Industrial production in the United States saw a 1.1 percent bump in November, close to the 1.2 percent that Wall Street had been expecting. But while this is certainly the biggest gain the Federal Reserve has noted in more than two years, production is still down 0.8 percent.
Now a big part of the bump in the manufacturing sector resulting from a 12.4 percent gain in car, truck, and automobile parts production. This, of course, is quite the rebound, coming out of the United Auto Workers strike against General Motors. In October, the UAW union finally managed to reach a new four-year labor contract with General Motors, bringing an end to a strike that kept 46,000 workers from employment with the top automaker in the United States.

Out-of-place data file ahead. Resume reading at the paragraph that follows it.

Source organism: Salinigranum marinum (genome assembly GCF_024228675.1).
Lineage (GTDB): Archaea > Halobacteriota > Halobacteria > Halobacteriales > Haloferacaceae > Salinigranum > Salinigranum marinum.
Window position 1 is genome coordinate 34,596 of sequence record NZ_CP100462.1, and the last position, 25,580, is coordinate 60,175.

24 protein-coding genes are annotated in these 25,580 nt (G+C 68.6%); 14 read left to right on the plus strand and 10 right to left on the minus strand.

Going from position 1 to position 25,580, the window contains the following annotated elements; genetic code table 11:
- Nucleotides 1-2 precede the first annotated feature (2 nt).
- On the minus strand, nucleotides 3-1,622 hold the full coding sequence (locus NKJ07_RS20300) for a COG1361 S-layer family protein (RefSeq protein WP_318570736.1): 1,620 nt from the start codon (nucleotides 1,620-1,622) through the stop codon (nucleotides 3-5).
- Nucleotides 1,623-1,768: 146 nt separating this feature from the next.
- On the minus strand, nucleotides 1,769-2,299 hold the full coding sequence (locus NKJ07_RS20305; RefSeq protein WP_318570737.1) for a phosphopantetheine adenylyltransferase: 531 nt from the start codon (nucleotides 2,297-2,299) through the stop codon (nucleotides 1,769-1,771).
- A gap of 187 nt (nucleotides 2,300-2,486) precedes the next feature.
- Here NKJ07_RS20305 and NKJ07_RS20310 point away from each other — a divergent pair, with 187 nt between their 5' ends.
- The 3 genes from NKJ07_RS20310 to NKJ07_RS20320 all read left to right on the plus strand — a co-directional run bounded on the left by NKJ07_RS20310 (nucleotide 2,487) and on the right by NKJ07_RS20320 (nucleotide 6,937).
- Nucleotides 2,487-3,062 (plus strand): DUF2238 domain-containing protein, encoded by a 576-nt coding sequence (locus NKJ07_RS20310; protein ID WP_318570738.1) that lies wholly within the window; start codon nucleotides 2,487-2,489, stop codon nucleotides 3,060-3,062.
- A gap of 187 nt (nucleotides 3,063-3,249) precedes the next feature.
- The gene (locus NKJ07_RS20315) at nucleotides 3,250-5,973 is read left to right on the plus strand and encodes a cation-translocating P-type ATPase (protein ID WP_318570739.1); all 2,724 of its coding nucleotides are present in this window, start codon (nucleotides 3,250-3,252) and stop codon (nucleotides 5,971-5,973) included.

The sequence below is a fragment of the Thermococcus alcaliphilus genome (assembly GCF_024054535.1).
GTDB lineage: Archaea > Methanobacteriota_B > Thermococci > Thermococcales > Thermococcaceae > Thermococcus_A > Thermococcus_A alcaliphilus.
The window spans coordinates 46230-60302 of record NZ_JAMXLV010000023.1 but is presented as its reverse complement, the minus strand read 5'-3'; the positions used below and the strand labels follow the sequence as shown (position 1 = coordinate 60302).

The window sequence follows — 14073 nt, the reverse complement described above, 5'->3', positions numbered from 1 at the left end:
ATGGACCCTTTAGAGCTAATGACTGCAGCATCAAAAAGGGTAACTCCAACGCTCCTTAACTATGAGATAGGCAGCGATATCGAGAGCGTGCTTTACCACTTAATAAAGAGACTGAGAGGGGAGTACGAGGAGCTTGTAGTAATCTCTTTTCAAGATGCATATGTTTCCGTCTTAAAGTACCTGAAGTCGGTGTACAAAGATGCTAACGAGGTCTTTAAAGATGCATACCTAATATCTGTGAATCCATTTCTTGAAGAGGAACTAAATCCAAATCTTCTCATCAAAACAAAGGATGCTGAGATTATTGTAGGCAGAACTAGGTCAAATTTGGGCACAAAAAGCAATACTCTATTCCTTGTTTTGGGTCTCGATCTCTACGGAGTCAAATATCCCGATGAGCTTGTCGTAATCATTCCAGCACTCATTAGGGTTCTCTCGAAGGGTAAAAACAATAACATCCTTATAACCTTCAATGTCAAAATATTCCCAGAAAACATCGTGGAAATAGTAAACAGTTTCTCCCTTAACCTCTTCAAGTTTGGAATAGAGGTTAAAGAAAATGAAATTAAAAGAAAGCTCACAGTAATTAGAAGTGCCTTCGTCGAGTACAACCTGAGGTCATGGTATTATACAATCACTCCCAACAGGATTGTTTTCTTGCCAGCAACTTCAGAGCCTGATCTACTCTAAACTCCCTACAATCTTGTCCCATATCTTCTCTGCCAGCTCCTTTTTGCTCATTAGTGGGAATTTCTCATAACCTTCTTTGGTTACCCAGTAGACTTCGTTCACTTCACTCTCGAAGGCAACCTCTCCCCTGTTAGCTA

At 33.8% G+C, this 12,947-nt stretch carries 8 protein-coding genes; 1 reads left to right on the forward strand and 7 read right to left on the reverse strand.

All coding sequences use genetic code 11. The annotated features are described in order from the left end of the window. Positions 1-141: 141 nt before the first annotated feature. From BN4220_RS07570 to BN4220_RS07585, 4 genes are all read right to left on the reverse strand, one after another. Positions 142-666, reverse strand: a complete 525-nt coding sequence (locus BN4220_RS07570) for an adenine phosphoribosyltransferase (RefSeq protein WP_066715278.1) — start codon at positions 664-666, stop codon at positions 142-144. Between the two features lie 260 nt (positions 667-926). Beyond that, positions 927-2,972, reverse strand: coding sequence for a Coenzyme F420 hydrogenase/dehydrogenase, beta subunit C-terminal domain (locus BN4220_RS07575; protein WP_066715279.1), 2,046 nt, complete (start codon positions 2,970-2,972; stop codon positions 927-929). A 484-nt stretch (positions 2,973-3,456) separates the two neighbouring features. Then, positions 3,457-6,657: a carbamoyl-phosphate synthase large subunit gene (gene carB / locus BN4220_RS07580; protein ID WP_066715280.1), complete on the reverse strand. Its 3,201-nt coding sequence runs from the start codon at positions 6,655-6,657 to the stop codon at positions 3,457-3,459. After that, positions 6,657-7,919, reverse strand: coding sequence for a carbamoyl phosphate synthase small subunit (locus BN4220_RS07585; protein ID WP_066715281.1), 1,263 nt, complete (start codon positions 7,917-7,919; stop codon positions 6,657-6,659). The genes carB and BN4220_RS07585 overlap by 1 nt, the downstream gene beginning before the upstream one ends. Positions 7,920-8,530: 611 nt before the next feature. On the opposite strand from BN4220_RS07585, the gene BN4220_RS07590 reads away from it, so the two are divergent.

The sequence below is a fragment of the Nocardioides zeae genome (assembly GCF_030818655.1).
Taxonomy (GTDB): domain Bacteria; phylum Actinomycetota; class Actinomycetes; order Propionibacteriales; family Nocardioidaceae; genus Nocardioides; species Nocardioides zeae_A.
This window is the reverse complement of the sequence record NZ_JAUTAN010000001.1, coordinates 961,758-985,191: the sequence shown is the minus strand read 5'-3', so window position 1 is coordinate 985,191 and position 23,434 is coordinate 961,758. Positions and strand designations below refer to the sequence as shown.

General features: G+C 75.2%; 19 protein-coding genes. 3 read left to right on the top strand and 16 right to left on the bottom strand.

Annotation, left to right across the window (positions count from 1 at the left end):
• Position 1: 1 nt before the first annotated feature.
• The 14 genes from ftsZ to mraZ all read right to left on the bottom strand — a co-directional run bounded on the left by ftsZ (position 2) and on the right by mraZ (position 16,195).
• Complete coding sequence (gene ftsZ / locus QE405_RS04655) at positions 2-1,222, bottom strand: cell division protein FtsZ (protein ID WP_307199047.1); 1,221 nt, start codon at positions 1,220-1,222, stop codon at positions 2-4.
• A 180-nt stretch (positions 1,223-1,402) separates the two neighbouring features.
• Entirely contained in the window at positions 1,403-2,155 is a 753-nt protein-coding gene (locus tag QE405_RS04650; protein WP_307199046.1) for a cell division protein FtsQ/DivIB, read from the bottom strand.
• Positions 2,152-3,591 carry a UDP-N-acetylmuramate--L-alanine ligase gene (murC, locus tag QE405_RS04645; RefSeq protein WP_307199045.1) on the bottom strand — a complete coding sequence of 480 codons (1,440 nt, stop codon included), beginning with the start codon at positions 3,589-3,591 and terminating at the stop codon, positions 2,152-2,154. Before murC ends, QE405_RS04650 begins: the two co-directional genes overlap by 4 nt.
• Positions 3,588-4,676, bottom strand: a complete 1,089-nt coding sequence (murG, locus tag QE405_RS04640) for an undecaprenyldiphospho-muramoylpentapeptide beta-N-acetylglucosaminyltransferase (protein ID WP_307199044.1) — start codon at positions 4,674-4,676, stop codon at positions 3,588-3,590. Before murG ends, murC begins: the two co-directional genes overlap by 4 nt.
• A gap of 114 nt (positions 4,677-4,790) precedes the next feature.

When we exclude these numbers, though, total industrial output was only up about 0.5 percent, with manufacturing up 0.3 percent.
Utility output was also up 2.9 percent in November but mining production slipped 0.2 percent.
Last week’s biggest jump was in capacity utilization, which saw a boost of more than 77 percent in November. That is a 0.7percent jump from the month before, which was revised down to 76.6 percent. If you were not aware, capacity realization is a term used to describe the limits of operating the country’s factories, mines, and utilities. The increase is certainly impressive but still below pre-recession levels of 80 percent. And this factor could stoke production costs, which will lead to higher prices.
It might also be worth noting that many economists agree the GM strike is extra static amid a sea of much deeper issues. The factory sector, after all, continues to struggle as business pull back on investment strategies in the face of shrinking global trade flow. That said, the same economists (and probably others as well) believe the factory setting may be stabilizing.